In our first interview with Jus-Ed back in 2015 where we first sat down to talk about music and things, he told us that he and his family would be making the transatlantic move from the States over to mainland Europe, from the state of Connecticut over to the city of Berlin. That was also the year that saw him officially tie the knot with his now wife Jenifa Mayanja, after “12 years of togetherness”. Let’s fast-forward to today – Ed’s chatting to us from his Berlin home, together with Jen and it so happens that they’ve just celebrated their second wedding anniversary.
Ed, Jen and kids Destin and Nia. © Seze Devres Photography NYC
It’s a spiritual thing, being around Ed and Jen. Their words of wisdom, the music they play and the parties they have organised and continue to do so feed the soul, bringing people to a happy place. Perhaps even more fitting that they’ve named their party in Berlin “Zuflucht” – meaning “refuge” in German. The couple open their doors with open hearts. They value the people that make up their dance-floor and encourage them to be creators too… if they feel like it. Not forgetting their impressive catalogue of late, we learn about their recent releases too…
Ed & Jen’s Parties in NY, 2004
Hi Ed and Jen! Thank you for taking the time to speak to us in amidst your preparations for the upcoming Zuflucht, the busy production front and ongoing gigs. So, a few months ago you relocated to Berlin, all the way from Connecticut – kids included. Now that’s a big move…
Hello Tarita, yes it’s been quite hectic! While Connecticut was our hometown as such, our residence, only Jenifa actually resided for many years in Brooklyn. We have a strong connection to the East Coast party-style and that’s because of New York – that’s where we laid our foundations as DJs, producers and promoters.
You must have left behind family and friends who were sad to see you go! How have you found it settling into Berlin?
Yes we’ve left behind some very close and supportive friends, which of course wasn’t easy. Everyone however has been so encouraging about this phase of our lives. We wouldn’t say that we’ve settled in but for sure we’re learning everyday. There’s so many adjustments that we’ve had to make in terms of language, culture, infrastructure, all so different to the way of life we had in the States.
What would you say has been the biggest culture shock?
Jen: The biggest culture shock continues to be the differences in communication. As an English speaker, German as a language is quite difficult to learn – in my opinion – but you also need to consider the everyday non-verbal communication. It gets some getting used to as the energy on the streets is not one that I’ve experienced in any place that I’ve lived before and that’s neither a good nor bad thing. I would say however that where we are, the people are quite accommodating and friendly, if you make an effort that is.
Ed: I’ve been coming to Berlin for over 10 years now and the biggest culture shock came upon securing a flat and then realizing how detrimental not knowing the language can be to a self-sufficient man… not being able to read contracts, having to rely on and trust other people to interpret for you. On the flip side, when it came to medical, I was treated as a human being – an equal, as opposed to the States where the infrastructure in place, or should I say lack of, constantly reminded me of the fact that I was a working class man, at the lower end of society’s spectrum.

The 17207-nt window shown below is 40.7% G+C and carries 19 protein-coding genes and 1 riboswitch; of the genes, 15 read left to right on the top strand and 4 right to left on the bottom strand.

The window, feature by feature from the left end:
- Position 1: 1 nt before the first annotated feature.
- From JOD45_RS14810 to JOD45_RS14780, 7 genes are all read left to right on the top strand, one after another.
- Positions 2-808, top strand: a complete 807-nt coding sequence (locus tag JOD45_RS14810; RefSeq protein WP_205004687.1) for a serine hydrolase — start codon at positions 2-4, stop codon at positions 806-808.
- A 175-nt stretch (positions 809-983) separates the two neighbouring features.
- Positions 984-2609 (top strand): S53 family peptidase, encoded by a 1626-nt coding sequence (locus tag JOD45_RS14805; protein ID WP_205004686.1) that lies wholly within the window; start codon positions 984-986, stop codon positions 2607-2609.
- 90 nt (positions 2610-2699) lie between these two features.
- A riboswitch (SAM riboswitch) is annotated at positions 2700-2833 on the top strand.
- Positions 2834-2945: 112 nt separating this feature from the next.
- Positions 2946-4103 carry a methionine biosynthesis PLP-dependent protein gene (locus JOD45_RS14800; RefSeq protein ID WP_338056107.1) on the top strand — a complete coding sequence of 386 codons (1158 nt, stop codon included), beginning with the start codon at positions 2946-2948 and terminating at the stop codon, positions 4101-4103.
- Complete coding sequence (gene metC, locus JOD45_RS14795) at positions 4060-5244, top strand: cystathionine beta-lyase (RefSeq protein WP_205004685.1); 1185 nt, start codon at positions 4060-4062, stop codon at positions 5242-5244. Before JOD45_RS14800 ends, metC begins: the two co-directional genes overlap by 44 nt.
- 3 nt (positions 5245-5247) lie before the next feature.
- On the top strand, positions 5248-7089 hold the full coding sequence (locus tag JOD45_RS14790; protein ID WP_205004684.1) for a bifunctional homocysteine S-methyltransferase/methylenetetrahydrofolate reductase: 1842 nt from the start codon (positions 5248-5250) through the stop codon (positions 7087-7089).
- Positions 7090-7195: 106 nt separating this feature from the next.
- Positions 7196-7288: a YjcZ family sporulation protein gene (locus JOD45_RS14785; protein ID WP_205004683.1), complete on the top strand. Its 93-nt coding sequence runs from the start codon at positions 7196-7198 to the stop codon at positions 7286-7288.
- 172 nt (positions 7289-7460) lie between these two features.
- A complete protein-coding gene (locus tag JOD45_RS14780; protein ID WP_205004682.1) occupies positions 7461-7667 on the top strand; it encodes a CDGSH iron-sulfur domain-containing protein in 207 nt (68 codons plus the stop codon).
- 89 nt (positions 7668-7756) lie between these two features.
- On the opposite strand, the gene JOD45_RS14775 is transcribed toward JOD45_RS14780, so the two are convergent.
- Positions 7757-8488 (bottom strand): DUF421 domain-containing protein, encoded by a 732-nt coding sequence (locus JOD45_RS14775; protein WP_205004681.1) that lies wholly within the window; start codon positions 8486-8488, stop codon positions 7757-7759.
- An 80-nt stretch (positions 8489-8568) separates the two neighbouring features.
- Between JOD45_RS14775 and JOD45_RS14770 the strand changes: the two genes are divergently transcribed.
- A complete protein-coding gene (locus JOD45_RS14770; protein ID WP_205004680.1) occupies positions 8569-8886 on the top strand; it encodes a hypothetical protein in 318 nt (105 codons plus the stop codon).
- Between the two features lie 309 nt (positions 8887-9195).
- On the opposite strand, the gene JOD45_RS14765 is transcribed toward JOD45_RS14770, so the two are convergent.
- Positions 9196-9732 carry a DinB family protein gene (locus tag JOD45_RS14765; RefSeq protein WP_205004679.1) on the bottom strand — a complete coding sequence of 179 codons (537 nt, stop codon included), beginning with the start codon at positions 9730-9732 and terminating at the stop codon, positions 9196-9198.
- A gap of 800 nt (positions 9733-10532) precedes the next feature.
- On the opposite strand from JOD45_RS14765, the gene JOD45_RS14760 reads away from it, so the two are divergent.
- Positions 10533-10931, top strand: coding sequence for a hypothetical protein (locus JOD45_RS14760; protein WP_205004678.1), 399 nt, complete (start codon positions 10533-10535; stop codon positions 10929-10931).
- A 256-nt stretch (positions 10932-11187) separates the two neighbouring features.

Ed: Yes in fact, the move inspired me to write the “Transition” LP which is titled “from Bridgeport to Berlin”.
Transition by Jus-Ed [UQ067]
Jen – why would you say no?
I would say no because my output as a human being has always started from the inside. So while living in any place will eventually shape my outlook on life and spiritually, there are certain aspects that continue to evolve regardless of where I am physically. Berlin is where I am physically living at the moment, with my family – unlike for instance when I moved to New York to follow my dreams. The intentions behind the move to Berlin were different, related more so to the family functioning as a unit.
And Ed – if you can put it into words – what would you say that Berlin has inspired within you?
From a physical sense I feel as though I am starting over again in my life, but with experience behind me, wisdom you could say… so it’s given me a fresh perspective on how I might want to shape the rest of my life, which trickles down to finances, music, fatherhood, husbandhood…it’s just a new perspective on things.
Jen, you’ve also produced “Warrior Strutt” on your own Sound Warriors imprint, part of the double 12” dedicated to Cherushii who sadly passed away in the devastating Oakland fire. Her productions also feature on the album. What did The Ghost Ship mean to you and others?
The Sound Warrior 005 vinyl compilation was in fact ready for pre-production the day I saw the story about the fire in Oakland. I felt it inside of me that Cherushii might have actually been at the event. Dedicating the release to her and her spirit just felt like the right thing to do. She was always so giving of herself, whatever I asked her to do she did so generously, not to mention her incredible talent just waiting to punch through. At the time I felt as though I could do more – that’s what spurred me to ask the underground music community, in particular other women, to contribute to a track enabling a fund-raiser directed to her loved ones. The compilation is available now on Sound Warriors Bandcamp
It’s nice to see that you’ve also started your own party in Berlin: Zuflucht/Refuge. The aim is to bring the East Coast to Berlin right? No doubt in your experience of NYC you’ve been witness to the birth and development of a diverse range of electronic music. But if you had to distinguish the East Coast sound?